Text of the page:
Americans' switch to buying smaller, more fuel-efficient vehicles is permanent, not a temporary shunning of big SUVs while they wait for record fuel prices to drop, Ford Motor CEO Alan Mulally says.
Mulally says the stampede is a "structural change" and if, as Ford f predicts, fuel prices stay up, "That shift to small and medium-size cars and utilities … is going to be permanent."
Detroit automakers are accelerating development of fuel-efficient cars, hoping not to surrender huge chunks of the auto market to foreign-brand small cars, as they did during the fuel shortages and high prices in the 1970s and early '80s. Even so, Mulally is first to declare the move to small vehicles will last.
Certainly it has been dramatic.
The first four months of the year, sales of the smallest, least-expensive cars — typically the most fuel-efficient — exploded 33% in an overall market down about 8%. Small cars of all types were up 8%, and sales of midsize cars were about even with last year. All other vehicle sales were down, according to industry tracker Autodata, which will report May sales Tuesday.
In an interview with USA TODAY reporters and editors Monday, Mulally said Ford is betting on high petroleum prices: "With everything we see, we're assuming that the fuel prices are going to stay up."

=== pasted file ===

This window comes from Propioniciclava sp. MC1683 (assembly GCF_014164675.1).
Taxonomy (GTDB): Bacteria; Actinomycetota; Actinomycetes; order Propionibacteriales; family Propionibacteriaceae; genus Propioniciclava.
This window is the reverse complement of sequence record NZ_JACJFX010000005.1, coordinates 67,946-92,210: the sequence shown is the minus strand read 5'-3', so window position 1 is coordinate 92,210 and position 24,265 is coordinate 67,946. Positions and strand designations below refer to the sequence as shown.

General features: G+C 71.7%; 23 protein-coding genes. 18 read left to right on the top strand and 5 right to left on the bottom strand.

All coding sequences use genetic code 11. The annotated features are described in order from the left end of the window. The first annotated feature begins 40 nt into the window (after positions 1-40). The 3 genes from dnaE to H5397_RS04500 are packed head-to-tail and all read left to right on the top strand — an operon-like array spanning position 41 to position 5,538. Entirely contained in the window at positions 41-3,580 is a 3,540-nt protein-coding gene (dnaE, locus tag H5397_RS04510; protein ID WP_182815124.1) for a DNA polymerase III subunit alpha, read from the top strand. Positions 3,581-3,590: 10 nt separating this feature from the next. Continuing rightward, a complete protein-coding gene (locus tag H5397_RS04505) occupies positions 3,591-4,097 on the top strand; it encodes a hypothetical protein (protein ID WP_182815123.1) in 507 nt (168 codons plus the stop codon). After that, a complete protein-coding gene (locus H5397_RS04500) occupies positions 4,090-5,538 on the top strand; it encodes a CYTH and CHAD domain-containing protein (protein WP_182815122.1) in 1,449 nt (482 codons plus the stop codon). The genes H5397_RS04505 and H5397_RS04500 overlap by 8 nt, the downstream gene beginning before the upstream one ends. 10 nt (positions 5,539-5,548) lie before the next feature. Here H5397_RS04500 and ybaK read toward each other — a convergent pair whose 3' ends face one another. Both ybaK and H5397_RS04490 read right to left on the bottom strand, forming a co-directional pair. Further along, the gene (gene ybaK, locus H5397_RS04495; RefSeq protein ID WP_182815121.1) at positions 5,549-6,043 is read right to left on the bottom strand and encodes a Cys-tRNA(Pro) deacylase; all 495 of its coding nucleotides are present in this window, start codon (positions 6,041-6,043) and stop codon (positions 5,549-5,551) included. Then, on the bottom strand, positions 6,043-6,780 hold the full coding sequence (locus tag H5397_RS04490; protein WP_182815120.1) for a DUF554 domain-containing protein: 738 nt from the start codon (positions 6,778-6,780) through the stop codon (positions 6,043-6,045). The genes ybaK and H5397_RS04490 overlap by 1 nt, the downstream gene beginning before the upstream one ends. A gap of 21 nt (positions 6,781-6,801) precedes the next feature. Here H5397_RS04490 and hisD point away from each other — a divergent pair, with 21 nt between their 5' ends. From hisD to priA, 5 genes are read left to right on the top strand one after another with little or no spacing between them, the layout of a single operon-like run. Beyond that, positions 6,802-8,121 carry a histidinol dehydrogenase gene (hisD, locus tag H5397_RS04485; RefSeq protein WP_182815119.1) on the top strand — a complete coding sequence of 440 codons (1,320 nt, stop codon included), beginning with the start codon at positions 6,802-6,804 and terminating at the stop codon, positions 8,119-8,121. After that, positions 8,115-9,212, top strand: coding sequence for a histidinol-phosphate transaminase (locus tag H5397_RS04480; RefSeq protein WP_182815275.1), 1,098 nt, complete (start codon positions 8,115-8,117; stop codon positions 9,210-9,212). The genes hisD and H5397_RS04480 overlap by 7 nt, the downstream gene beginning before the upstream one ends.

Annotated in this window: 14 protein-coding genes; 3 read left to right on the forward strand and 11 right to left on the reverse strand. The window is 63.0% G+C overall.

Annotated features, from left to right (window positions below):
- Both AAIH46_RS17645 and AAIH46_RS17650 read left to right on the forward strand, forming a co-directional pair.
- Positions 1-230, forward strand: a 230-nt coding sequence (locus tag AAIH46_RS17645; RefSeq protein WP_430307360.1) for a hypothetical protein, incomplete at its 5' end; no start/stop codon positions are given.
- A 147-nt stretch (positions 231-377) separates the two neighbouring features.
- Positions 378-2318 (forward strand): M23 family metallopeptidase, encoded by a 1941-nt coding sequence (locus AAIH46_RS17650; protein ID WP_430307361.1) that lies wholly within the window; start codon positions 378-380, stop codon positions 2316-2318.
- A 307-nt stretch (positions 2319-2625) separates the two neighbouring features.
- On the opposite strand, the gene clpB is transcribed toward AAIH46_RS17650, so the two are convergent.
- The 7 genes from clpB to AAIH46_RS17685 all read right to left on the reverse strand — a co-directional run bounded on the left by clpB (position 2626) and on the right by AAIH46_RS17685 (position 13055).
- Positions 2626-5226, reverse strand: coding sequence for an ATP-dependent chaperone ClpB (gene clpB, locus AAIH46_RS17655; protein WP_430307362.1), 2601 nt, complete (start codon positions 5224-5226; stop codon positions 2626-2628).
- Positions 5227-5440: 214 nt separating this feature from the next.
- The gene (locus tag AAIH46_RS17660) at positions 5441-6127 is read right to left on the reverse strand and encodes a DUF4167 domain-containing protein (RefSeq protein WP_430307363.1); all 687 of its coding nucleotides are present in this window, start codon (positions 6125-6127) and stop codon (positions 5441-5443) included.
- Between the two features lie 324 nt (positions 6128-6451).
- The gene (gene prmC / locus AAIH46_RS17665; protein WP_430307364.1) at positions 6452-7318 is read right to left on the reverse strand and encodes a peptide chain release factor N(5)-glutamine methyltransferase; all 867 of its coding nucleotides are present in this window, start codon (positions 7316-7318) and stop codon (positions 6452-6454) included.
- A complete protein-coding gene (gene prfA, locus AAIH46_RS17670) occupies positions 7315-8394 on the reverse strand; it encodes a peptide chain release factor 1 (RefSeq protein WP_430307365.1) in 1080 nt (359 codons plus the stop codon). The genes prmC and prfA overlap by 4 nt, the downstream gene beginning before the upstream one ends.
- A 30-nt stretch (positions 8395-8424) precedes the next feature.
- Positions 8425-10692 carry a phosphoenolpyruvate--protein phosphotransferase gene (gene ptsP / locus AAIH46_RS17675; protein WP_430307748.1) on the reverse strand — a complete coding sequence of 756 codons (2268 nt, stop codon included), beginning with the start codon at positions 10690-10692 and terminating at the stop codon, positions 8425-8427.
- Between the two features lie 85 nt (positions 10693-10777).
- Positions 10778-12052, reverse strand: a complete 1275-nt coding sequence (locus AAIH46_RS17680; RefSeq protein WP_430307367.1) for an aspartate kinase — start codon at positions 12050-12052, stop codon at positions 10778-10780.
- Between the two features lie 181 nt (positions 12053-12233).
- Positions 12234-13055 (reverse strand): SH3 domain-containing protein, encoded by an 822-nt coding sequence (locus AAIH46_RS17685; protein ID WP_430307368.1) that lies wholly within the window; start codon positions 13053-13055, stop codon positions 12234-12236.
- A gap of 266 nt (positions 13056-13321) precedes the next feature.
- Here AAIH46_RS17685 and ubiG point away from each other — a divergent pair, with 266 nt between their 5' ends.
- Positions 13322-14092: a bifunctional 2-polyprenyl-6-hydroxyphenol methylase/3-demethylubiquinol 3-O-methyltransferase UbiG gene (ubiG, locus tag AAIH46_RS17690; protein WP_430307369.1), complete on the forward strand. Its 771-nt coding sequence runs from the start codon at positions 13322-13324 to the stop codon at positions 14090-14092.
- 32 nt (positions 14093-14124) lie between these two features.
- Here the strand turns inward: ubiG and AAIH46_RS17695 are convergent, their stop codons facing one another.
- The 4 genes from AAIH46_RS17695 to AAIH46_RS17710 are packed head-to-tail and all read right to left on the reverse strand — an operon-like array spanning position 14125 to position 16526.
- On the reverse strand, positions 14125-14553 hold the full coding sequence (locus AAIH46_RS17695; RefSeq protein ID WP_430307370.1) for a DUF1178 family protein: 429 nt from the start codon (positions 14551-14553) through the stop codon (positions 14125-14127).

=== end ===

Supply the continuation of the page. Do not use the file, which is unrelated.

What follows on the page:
He says, "It's not like we have a shortage of oil," but recovering what's left under the earth has become very expensive, ensuring continuing high prices.
The nationwide weekly average price for regular gas rose 3.9 cents to a record $3.976 a gallon, the U.S. Energy Information Administration reported Monday. Diesel dropped 1.6 cents, EIA said, to $4.707.
Cars could make up 60% of sales by 2009, up from 47% now, says Rebecca Lindland, analyst at Global Insight. She had forecast that would happen in 2010 but has moved up the date because of the sudden shift toward vehicles that use less fuel. She predicts, though, that "most Americans will miss the functionality of an SUV," and go back to them if SUV mileage improves.
In the USA TODAY interview, Mulally also said:
•Ford-owned Swedish automaker Volvo is not for sale. "Our strategy on Volvo is to fix the Volvo business. We need to move them up more toward the premium brand, which they were," and cut costs.
Mulally had said April 4, 2007, however, that Ford's Jaguar brand wasn't for sale, and Ford closed the sale of Jag on Monday to Indian automaker Tata. Mulally said circumstances changed, requiring the sale.
•Ford has enough cash, much of it borrowed, "to manage the business through this cyclical downturn" and invest in new products to transform Ford "from a large truck and SUV company into a full product line of small, medium and large-scale vehicles."
Contributing: Sharon Silke Carty